Dogs In Hot Cars: Top Tips To Keep Rover Cool This Summer!

Man can’t bear to leave his best friend behind. Whether they’re commuting to a dog-friendly office or joining us on a leisurely road trip this summer, we know our loyal canine companions are happier at our sides than pining at home. If you’re a dog guardian, you get it. The big, guilt-trip eyes after nipping to the corner shop; the tug at your heartstrings as your mutt bemoans the refusal of a seat at the dinner table; the (literally) warm and fuzzy feeling of curling up together on the couch. Life’s better with a sidekick. And at some point, your human friends have almost certainly accused you of treating this animal companion more like a baby than a dog.

This assertion is not without merit. Your dog does, in fact, have rather a lot in common with a toddler. They’re immeasurably cuter when seen through your eyes than they are to anyone else. They never cease to surprise you with the range of strange noises and smells they can produce. Most importantly, they rely on you to care for them where they cannot do so themselves.

Every spell of sunny weather sees a handful of shocking news stories scattered across the tabloids. It seems that the heat can get to dog owners’ heads all too quickly, causing them to overlook the responsibilities they have towards their animal companions. A dog can sustain brain damage or even die from heat stroke inside a hot vehicle within just 15 minutes.

Though it is not technically illegal to leave an animal in your car, it is illegal to mistreat or abuse an animal in your care. The Animal Welfare Act of 2006 deems leaving a dog in a hot car neglectful, meaning that you could receive a heavy fine for doing so. What’s more, if a dog suffers or dies as a result of being abandoned in an overheated motor, the guardian can be prosecuted for neglect or animal cruelty. These surely pale in comparison to the harshest punishment: living with the demise of an innocent animal lingering on your conscience.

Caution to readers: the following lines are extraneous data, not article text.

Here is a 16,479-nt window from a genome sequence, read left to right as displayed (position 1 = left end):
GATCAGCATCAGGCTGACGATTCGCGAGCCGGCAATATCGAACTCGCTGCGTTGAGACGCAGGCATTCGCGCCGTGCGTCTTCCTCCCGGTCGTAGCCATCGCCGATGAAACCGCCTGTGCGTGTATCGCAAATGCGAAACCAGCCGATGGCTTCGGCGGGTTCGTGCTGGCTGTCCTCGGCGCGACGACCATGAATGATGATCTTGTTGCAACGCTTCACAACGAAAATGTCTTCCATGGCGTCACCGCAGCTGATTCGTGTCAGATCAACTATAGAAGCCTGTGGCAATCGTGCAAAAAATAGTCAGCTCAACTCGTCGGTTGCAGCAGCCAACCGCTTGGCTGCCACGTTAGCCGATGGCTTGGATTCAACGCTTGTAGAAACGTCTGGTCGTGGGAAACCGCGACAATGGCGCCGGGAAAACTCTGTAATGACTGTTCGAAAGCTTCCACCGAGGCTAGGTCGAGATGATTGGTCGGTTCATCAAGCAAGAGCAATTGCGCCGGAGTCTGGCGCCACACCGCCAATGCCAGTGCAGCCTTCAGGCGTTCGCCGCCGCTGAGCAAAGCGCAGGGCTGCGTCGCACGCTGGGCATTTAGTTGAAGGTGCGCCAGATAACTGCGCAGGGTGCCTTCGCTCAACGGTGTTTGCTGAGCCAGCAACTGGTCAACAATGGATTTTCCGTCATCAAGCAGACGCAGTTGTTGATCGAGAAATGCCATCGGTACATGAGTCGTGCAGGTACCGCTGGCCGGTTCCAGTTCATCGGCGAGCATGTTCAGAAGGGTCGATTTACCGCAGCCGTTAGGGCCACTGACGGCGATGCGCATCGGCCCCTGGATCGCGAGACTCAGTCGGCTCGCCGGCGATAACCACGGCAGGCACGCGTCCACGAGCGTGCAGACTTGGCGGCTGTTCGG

Fortunately, it’s quite possible to put Rover in the Range without causing him undue distress. Here’s how to spot, treat and (preferably) prevent the dangers of heat stroke in your animal companion.

How to spot symptoms of heat stroke:

dog hot car

Unlike humans, dogs can’t sweat to cool themselves down. They deal with rising temperatures by panting. If your dog is panting heavily, with a fully open mouth or a swollen tongue hanging out to the side, this is a clear indicator of heat stroke.

Excessive drooling is another way dogs attempt to cool down; producing more saliva has a complementary effect to the action of panting. If your dog needs more frequent breaks to lie down, has a fast or irregular heartbeat or seems to have an unusually warm body temperature, they need to be treated fast.

Vomiting, diarrhoea, exhaustion or neurological symptoms (like stumbling, poor coordination and disorientation) indicate a severe case of heat stroke requiring immediate veterinary attention.

How to treat an overheated dog:

dogs hot cars

Simple treatments that you can perform yourself include getting your dog to lay down on a cool, wet towel; adding ice cubes to their water bowl; giving them a cool bath or allowing them to wade in a paddling pool; and moving to a shady place to rest. Be careful not to over-cool your animal companion: very cold or iced water can induce shock. The key to successful treatment is to rehydrate and calm your friend’s temperature gradually.

In the UK, if you see an unattended dog left in a warm car, call 999! The RSPCA and local vets have no powers of entry and can only provide assistance once the police have rescued an animal from the vehicle. If a dog’s life is in danger, know that you’re in danger of a court case for criminal damage if you break in without proper justification. When you call emergency services, be sure to state your intentions and why, plus take pictures or videos of the dog as evidence if you fear professional help may not arrive in time.

Preventative measures you can take:

keep dog cool

Try not to leave your dog in the car at all, where possible. Weather conditions can change quickly, and your animal companion can become unwell within minutes of a sunny spell breaking up an otherwise overcast day.

The dangers of a warm day don’t end when your furry friend jumps out of the car, though: remember that concrete can reach temperatures of 60?C in summer, hot enough to cause permanent burn damage after just one minute of contact. Test the pavement with your hand before it touches a paw and steer clear of midday walks.

Always pay close attention to your dog; chances are if something’s wrong, they’ll try to communicate this to you. You know your animal companion best - it’s your job to decipher this dog-speak and relieve your friend’s discomfort as soon as you are able.